If you are a coach, you definitely know how difficult it can be to identify the most important factors of the game you just played. Moreover, the data doesn’t necessarily need to match your opinion of the game and it leads to a lot of confusion. Don’t panic! There are certain analytical approaches that you can fall back to in order to have an accurate presentation of the game story. We will take a look at which one’s will give you a clear picture of your team’s performance.

The first thing you should consider when reading a game story is efficiency. Teams that produce at an efficient rate on both sides of the floor rarely lose. While shooting percentage is something coaches often focus on, other efficiency stats give a clearer picture of what happened on the floor. You can examine points per possession to analyze how your team played on offense, while the same approach towards the opposing team can tell you a lot about your team’s defensive performance. With shooting becoming more and more important in modern basketball, advanced statistics such as true shooting percentage or effective field goal percentage can also give the coach information about the team’s offensive game. More efficiency means more success!

Even as important as efficiency is, it doesn’t provide a full game story. One aspect of the game that has huge importance to the narrative of the game is rebounding. Although rebounding can be easily examined through the eye test, it is sometimes difficult to comprehend the rebounding advantage during the game. Teams with a rebounding mentality tend to have more success on both sides of the floor. High rate of defensive rebounding usually indicates a good defensive team, as the players get a stop only when they box out and secure the boards. High rate of offensive rebounding means that the team is constantly crashing the boards, giving them more opportunities to score. Usually the team with more rebounds has more possessions, which is a huge indicator of success in a game.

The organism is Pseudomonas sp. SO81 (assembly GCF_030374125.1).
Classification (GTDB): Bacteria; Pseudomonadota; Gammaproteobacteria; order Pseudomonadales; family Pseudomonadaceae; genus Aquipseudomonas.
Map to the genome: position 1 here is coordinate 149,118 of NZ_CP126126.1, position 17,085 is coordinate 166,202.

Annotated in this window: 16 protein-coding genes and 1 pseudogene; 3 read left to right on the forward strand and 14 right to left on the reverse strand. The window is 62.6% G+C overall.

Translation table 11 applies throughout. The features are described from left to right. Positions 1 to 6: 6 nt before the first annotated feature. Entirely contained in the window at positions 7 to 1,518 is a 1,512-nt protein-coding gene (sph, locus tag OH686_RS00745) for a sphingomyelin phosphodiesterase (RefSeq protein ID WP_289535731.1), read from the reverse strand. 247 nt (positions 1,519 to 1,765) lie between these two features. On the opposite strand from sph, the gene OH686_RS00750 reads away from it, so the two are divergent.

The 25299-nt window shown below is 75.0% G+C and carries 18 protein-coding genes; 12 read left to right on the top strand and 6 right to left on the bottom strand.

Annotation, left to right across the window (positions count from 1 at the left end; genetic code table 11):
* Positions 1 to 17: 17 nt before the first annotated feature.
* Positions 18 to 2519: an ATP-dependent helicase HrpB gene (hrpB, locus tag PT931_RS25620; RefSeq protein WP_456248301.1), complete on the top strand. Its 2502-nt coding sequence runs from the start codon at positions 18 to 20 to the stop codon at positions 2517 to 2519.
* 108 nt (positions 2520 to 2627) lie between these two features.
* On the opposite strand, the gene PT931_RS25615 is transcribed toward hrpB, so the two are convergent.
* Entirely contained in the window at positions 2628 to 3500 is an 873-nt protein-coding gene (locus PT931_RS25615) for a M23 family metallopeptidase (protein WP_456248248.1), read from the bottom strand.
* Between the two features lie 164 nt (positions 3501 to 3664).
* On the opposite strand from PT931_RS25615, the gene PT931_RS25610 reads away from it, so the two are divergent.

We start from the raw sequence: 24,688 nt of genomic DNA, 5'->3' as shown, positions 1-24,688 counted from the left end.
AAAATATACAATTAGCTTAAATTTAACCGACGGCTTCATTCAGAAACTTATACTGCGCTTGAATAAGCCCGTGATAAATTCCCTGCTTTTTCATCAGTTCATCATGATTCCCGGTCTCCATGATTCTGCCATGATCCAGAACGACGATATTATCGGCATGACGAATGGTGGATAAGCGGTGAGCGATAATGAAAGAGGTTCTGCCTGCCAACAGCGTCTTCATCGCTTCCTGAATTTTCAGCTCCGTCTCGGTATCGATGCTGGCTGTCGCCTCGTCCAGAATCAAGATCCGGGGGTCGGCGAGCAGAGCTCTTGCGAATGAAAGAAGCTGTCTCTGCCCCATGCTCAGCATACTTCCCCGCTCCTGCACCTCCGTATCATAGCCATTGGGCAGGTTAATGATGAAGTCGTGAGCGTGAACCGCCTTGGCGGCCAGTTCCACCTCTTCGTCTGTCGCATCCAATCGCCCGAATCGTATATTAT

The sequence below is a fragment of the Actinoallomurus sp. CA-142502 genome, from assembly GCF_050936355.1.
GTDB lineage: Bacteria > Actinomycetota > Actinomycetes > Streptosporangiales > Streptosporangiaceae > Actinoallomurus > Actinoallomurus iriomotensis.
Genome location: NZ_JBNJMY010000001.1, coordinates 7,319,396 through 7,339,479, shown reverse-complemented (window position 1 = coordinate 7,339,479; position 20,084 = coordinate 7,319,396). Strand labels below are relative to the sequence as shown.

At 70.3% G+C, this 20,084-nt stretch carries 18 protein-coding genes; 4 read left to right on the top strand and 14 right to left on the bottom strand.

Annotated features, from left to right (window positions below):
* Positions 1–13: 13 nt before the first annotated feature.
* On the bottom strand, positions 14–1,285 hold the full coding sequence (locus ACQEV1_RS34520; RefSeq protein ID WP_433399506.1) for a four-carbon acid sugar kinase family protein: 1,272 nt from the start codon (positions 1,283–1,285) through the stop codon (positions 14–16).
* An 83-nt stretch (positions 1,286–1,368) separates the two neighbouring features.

Because the number of possessions is so important, coaches need to keep an eye on another factor- turnovers. Not only does the team have an empty possession when they turn the ball over, but the opponent has another chance to score too. Moreover, if it is a “live turnover” (a turnover after which the ball is still in play), the other team has an opportunity to score easy points in transition. The team needs to shoot really efficiently if they want to win with more turnovers than their opponent. High paced offences that tend to turn the ball over more have to compensate for lost possessions by shooting threes. Usually, the turnover battle determines the winner as it is likely that more possessions mean more points.

When coaches read the game story, they shouldn’t only focus on one particular thing. Combination of these three factors usually determines the winner of a basketball game. A team can win the rebounding battle but commit a lot more turnovers than the opponent and lose the game and vice versa. A lot can be learned from the numbers of players as well. Individual plus-minus is never a good way to determine whether or not a single player played good, but it is a good indicator of when the opposing team had runs and what adjustments can be put in place in order to avoid that. Shot charts are another way of exploring the opponents defensive tendencies by seeing from where they want to allow shots. Ultimately, all of these serve as a major factor in describing the basketball game. By examining them, coaches can see what the team did good/bad in a particular game and organize practices according to what they find. Reading game stories properly leads to a well prepared team.